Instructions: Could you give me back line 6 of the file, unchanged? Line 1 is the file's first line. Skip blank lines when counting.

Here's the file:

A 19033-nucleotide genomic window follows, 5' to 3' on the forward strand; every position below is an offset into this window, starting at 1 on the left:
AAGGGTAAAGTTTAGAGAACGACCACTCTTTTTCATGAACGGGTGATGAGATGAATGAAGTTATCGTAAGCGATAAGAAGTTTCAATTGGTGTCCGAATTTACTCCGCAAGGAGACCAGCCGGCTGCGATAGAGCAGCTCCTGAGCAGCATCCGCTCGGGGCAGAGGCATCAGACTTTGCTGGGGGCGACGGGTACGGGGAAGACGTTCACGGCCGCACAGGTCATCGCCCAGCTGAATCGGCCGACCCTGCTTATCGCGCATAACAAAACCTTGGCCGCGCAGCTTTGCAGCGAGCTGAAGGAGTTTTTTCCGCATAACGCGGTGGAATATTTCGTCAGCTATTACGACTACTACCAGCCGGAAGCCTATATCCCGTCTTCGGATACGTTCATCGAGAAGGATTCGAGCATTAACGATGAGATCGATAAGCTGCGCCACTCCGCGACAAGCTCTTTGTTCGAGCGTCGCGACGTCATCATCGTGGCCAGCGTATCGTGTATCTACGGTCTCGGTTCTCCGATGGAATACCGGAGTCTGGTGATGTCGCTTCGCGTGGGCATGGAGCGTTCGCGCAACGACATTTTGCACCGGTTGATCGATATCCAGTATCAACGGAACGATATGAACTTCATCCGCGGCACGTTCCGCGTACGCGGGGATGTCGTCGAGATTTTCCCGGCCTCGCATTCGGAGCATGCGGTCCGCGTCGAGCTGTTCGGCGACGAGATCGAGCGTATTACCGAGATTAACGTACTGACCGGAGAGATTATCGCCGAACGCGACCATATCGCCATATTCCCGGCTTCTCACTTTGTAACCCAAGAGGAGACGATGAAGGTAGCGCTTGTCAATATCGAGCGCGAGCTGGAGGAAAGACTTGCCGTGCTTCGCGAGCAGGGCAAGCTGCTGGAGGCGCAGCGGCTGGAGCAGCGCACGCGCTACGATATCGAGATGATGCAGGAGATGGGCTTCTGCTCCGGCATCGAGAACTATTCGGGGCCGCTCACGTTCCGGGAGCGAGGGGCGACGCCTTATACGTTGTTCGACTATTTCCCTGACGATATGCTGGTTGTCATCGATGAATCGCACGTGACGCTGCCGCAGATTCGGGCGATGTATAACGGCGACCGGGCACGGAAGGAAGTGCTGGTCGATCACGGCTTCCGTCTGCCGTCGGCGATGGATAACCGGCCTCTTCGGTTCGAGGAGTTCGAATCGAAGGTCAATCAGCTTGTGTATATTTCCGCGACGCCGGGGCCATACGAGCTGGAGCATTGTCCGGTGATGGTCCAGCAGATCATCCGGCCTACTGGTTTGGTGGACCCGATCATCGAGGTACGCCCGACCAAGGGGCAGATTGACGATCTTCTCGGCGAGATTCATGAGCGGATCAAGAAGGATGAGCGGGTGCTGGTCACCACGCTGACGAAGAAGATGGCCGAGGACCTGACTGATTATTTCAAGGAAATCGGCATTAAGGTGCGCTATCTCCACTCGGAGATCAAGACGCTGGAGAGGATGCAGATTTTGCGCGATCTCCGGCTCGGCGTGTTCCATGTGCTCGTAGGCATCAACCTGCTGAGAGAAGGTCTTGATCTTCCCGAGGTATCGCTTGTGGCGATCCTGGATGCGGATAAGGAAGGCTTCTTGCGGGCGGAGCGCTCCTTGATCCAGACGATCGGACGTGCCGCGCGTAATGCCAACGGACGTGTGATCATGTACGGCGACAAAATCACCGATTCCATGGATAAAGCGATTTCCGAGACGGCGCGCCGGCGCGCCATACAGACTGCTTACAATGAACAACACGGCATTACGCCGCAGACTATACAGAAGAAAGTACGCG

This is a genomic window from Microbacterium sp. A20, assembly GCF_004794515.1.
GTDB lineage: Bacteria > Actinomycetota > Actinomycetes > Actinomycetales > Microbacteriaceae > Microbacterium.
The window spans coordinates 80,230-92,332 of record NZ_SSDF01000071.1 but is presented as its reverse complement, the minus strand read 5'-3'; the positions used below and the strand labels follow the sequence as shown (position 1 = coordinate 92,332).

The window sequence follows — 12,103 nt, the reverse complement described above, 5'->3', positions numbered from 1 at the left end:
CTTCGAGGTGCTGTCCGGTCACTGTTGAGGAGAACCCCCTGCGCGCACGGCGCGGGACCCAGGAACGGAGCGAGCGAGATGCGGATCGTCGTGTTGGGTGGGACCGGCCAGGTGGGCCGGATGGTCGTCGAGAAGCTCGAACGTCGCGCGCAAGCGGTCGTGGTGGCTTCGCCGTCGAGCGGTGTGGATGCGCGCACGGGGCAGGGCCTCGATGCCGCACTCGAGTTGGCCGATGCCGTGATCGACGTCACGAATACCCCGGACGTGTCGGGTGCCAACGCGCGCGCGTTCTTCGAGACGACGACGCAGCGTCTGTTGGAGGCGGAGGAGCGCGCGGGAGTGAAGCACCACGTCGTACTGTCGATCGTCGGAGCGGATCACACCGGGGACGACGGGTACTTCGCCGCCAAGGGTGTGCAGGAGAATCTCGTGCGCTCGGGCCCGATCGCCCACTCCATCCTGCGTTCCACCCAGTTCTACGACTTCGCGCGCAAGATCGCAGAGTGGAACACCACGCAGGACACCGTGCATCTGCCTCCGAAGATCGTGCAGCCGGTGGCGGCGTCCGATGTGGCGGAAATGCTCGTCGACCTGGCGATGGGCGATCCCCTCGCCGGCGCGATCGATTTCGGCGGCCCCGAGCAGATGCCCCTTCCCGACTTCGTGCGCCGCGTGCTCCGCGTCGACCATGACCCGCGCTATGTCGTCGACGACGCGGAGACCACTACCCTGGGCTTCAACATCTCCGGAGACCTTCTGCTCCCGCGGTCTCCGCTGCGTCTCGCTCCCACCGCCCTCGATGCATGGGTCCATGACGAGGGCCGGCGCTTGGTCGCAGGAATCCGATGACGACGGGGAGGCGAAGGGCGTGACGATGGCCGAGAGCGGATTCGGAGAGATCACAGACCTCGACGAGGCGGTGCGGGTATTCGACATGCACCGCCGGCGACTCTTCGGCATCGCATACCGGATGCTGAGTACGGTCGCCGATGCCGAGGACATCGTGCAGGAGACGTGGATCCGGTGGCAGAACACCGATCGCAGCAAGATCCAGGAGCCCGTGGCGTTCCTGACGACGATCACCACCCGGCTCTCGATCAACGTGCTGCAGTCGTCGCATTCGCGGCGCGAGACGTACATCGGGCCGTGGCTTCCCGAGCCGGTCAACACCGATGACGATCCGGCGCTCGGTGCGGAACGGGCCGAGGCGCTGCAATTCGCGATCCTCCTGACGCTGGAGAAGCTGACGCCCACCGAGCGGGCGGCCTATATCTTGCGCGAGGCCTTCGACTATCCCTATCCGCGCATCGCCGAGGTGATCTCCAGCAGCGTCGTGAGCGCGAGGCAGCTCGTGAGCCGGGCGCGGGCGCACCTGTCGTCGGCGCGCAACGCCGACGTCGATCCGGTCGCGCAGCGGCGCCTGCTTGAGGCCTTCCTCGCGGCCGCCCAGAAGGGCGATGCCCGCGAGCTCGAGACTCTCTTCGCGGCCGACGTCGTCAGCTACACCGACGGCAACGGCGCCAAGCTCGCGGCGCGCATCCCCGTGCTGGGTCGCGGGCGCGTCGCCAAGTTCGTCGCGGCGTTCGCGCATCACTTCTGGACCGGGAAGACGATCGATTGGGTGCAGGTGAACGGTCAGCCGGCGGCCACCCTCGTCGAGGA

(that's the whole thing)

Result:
The window sequence follows — 12,103 nt, the reverse complement described above, 5'->3', positions numbered from 1 at the left end: